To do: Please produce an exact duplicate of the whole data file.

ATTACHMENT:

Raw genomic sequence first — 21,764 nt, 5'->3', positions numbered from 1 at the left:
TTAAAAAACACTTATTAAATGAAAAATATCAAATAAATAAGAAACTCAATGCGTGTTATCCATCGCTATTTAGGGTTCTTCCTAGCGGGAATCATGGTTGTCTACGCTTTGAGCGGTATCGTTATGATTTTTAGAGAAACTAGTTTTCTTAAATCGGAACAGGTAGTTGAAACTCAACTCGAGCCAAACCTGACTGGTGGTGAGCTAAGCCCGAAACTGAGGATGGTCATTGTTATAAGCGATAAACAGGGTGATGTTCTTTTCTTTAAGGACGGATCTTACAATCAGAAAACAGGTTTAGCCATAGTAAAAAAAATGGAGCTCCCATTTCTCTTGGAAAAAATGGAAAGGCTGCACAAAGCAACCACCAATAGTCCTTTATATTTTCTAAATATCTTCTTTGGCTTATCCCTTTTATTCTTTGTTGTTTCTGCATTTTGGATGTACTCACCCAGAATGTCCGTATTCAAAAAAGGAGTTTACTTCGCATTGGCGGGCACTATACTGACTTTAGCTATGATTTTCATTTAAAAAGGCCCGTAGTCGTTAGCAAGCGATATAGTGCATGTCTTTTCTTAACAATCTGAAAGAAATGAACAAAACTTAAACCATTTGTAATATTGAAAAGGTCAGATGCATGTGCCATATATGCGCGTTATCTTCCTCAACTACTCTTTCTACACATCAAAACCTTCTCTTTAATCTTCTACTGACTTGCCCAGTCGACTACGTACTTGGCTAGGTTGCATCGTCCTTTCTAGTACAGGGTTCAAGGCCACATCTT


Raw genomic sequence first — 21,764 nt, 5'->3', positions numbered from 1 at the left:
TTAAAAAACACTTATTAAATGAAAAATATCAAATAAATAAGAAACTCAATGCGTGTTATCCATCGCTATTTAGGGTTCTTCCTAGCGGGAATCATGGTTGTCTACGCTTTGAGCGGTATCGTTATGATTTTTAGAGAAACTAGTTTTCTTAAATCGGAACAGGTAGTTGAAACTCAACTCGAGCCAAACCTGACTGGTGGTGAGCTAAGCCCGAAACTGAGGATGGTCATTGTTATAAGCGATAAACAGGGTGATGTTCTTTTCTTTAAGGACGGATCTTACAATCAGAAAACAGGTTTAGCCATAGTAAAAAAAATGGAGCTCCCATTTCTCTTGGAAAAAATGGAAAGGCTGCACAAAGCAACCACCAATAGTCCTTTATATTTTCTAAATATCTTCTTTGGCTTATCCCTTTTATTCTTTGTTGTTTCTGCATTTTGGATGTACTCACCCAGAATGTCCGTATTCAAAAAAGGAGTTTACTTCGCATTGGCGGGCACTATACTGACTTTAGCTATGATTTTCATTTAAAAAGGCCCGTAGTCGTTAGCAAGCGATATAGTGCATGTCTTTTCTTAACAATCTGAAAGAAATGAACAAAACTTAAACCATTTGTAATATTGAAAAGGTCAGATGCATGTGCCATATATGCGCGTTATCTTCCTCAACTACTCTTTCTACACATCAAAACCTTCTCTTTAATCTTCTACTGACTTGCCCAGTCGACTACGTACTTGGCTAGGTTGCATCGTCCTTTCTAGTACAGGGTTCAAGGCCACATCTT